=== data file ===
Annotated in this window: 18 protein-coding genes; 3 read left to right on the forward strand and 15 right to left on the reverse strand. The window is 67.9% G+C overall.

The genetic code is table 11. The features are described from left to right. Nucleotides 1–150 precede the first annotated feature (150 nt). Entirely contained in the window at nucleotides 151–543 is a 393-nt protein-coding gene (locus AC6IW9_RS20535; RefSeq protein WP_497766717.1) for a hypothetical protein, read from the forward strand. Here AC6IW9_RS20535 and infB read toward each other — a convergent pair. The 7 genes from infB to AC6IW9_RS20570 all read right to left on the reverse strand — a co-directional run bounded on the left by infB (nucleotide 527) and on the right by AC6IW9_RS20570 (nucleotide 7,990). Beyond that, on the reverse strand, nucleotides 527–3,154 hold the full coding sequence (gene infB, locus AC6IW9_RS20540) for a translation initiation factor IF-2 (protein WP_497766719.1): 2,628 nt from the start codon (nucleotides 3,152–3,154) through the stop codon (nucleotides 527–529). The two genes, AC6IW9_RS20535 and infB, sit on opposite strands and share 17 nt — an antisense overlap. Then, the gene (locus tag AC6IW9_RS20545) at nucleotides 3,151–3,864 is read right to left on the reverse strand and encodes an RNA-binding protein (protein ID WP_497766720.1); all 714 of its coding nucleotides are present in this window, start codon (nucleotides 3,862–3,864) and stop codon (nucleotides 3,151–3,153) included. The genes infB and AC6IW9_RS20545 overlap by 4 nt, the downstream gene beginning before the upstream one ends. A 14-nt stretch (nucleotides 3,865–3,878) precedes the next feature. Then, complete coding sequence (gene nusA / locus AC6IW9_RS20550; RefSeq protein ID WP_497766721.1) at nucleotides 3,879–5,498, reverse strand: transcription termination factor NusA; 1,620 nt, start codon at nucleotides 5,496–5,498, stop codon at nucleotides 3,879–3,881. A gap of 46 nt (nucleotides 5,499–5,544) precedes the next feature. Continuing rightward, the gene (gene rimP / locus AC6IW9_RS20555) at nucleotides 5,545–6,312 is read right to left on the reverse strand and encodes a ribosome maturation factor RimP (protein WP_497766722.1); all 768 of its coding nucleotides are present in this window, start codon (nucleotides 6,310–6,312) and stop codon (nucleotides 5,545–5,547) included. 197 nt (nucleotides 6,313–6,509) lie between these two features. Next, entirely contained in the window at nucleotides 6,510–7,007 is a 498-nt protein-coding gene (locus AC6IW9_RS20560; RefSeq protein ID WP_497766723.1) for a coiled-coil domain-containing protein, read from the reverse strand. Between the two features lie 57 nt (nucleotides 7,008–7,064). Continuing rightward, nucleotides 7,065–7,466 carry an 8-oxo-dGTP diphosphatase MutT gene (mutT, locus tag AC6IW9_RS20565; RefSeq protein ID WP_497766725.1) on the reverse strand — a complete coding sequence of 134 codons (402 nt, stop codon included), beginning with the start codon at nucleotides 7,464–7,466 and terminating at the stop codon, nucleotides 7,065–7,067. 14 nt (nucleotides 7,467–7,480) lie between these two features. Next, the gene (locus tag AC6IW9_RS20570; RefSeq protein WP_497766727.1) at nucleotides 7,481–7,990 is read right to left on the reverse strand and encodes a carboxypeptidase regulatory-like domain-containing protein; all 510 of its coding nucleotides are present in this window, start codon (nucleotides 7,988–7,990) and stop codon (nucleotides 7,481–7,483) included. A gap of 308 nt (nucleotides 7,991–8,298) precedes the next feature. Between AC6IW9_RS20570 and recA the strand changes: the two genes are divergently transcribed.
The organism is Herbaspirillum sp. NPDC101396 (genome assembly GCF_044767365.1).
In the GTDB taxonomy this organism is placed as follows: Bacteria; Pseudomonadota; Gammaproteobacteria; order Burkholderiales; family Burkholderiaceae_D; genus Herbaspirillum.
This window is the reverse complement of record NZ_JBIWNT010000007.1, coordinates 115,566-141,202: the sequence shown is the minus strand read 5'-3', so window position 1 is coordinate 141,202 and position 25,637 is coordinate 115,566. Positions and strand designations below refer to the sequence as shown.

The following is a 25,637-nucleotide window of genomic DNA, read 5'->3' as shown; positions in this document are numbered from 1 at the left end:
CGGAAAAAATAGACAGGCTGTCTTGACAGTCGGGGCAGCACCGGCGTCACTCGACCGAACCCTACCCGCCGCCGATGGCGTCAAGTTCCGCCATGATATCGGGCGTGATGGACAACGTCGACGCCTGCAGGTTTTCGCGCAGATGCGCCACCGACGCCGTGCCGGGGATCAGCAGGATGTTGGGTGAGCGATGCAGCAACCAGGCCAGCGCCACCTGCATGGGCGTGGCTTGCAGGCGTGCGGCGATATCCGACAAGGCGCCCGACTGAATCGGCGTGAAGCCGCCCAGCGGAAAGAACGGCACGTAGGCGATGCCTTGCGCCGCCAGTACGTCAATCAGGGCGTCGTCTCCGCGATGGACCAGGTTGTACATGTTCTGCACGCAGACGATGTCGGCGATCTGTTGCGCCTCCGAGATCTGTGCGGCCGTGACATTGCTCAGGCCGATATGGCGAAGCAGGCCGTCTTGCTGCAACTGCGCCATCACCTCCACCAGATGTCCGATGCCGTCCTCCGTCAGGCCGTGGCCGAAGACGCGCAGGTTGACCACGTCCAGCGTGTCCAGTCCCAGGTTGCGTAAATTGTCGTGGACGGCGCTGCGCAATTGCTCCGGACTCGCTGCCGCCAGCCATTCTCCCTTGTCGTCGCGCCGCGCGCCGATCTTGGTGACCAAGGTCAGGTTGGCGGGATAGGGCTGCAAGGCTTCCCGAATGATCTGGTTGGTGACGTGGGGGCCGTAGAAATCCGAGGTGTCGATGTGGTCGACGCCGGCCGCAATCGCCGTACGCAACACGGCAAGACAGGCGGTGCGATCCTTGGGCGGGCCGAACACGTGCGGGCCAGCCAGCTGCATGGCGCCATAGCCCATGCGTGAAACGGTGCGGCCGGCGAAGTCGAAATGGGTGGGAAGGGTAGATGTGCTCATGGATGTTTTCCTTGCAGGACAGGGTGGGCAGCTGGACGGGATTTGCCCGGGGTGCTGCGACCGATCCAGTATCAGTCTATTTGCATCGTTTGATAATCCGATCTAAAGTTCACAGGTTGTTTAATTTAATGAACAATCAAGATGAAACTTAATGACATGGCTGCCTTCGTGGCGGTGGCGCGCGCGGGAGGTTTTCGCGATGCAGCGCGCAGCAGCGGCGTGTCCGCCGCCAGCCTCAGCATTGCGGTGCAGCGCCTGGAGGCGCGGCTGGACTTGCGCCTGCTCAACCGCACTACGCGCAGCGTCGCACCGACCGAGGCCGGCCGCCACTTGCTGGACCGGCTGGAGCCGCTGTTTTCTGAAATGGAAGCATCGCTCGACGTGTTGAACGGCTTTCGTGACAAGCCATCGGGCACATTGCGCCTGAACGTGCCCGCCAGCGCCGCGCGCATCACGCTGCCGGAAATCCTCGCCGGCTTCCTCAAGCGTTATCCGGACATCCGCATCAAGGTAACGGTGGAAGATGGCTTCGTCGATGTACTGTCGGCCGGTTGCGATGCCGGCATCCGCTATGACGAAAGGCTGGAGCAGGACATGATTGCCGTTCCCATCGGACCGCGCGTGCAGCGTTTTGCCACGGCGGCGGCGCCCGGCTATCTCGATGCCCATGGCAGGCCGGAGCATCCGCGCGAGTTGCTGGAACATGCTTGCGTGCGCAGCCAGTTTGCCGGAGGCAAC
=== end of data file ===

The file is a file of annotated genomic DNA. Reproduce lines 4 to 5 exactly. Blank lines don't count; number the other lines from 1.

In the GTDB taxonomy this organism is placed as follows: Bacteria; Pseudomonadota; Gammaproteobacteria; order Burkholderiales; family Burkholderiaceae_D; genus Herbaspirillum.
This window is the reverse complement of record NZ_JBIWNT010000007.1, coordinates 115,566-141,202: the sequence shown is the minus strand read 5'-3', so window position 1 is coordinate 141,202 and position 25,637 is coordinate 115,566. Positions and strand designations below refer to the sequence as shown.